Of course, Berger is not alone. A goodly part of the GOP establishment has been lobbing dishonest and outrageous stink bombs at Cooper and one of his advisers, Ken Eudy of late. The GOP’ers claim that both Eudy and his boss are “anti-military” because Eudy had the temerity to express support in a column he wrote last summer for the thoughtful demonstrations of football player Colin Kaepernick and to call for honoring not just military personnel, but all kinds of public servants at sporting events.

Earth to the GOP: You do not build working relationships and find common ground through classless distortions and smear campaigns. Everyone understands that politics is, as the saying goes, not a pillow fight, but there’s a difference between policy disagreements and dishonest broadsides by politicians and their minions that seek to impugn the character of the men and women with whom they must work.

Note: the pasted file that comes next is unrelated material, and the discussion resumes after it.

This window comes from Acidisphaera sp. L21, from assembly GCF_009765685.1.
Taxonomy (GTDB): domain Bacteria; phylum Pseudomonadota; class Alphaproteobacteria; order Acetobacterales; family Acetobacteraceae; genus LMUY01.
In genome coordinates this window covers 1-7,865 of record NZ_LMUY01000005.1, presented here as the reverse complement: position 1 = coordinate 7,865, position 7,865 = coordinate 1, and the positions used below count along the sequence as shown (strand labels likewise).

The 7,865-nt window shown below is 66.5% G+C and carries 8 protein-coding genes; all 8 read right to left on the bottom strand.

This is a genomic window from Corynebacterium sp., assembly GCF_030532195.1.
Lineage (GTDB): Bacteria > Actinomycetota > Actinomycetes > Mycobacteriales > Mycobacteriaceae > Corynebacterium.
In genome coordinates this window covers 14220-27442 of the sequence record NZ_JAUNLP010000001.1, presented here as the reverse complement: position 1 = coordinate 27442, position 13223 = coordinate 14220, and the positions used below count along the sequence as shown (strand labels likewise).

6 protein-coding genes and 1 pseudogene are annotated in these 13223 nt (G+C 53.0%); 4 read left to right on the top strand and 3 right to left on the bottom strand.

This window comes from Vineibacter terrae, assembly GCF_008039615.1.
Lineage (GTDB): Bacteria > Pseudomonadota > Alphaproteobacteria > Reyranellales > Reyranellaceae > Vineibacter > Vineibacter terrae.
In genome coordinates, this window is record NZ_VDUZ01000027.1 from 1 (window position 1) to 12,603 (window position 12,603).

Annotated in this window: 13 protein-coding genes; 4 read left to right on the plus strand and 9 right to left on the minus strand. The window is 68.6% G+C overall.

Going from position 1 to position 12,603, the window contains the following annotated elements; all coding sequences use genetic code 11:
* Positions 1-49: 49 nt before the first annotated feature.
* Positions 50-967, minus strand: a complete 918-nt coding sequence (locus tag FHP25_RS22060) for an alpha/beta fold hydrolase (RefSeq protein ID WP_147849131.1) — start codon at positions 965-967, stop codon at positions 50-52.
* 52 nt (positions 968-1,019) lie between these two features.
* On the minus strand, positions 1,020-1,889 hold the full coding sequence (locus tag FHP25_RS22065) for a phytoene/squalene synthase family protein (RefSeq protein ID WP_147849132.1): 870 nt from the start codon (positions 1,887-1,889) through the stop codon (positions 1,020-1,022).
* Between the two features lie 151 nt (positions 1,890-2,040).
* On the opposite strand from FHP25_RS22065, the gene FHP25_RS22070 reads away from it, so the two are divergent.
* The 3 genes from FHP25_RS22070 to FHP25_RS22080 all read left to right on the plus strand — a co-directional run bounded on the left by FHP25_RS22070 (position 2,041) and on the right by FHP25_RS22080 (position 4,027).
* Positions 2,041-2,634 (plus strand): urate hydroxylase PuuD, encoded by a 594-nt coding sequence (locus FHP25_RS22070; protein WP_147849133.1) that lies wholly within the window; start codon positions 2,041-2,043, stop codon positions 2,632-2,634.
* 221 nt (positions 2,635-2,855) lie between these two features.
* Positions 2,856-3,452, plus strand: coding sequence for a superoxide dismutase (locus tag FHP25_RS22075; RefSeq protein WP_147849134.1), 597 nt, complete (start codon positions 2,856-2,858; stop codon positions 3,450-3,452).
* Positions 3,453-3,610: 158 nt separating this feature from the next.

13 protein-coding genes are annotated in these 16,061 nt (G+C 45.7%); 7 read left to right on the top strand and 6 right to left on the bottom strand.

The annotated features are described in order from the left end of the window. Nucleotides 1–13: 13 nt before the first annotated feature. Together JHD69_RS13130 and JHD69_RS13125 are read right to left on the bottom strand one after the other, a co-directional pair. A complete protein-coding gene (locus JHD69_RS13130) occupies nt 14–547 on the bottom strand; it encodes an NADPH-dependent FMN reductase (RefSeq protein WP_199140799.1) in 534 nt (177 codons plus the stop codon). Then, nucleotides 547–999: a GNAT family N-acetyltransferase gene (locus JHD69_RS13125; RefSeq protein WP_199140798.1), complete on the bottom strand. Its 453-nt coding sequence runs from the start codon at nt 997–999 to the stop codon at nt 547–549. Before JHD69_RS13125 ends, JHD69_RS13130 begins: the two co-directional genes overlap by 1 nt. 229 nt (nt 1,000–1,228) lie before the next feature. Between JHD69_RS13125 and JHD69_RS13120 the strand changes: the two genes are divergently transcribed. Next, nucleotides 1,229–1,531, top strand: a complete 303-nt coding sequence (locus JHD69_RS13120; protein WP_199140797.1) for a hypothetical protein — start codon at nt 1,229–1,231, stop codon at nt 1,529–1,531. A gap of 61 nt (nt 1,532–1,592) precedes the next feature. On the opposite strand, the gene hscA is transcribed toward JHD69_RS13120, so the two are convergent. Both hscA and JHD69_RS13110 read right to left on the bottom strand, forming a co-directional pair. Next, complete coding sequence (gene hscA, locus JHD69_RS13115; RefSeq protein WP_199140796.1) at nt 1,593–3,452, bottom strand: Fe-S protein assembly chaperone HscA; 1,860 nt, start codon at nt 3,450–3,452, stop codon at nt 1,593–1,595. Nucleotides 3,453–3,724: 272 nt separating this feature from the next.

Let’s hope Berger and his colleagues have gotten this kind of vitriolic nonsense out of their systems, take a cue from Cooper and start to focus on working to find common ground in governing our state.  Unfortunately, if the past is any indication, such a scenario seems as if it is likely to be a long shot.

Courts & the Law, News

Charlotte Catholic School teacher fired for same-sex marriage announcement files federal suit

Illustration by Nelle Dunlap

Lonnie Billard taught drama and English at Charlotte Catholic High School for more than a decade before he was fired in 2014 for announcing his nuptials to his longtime same-sex partner on Facebook.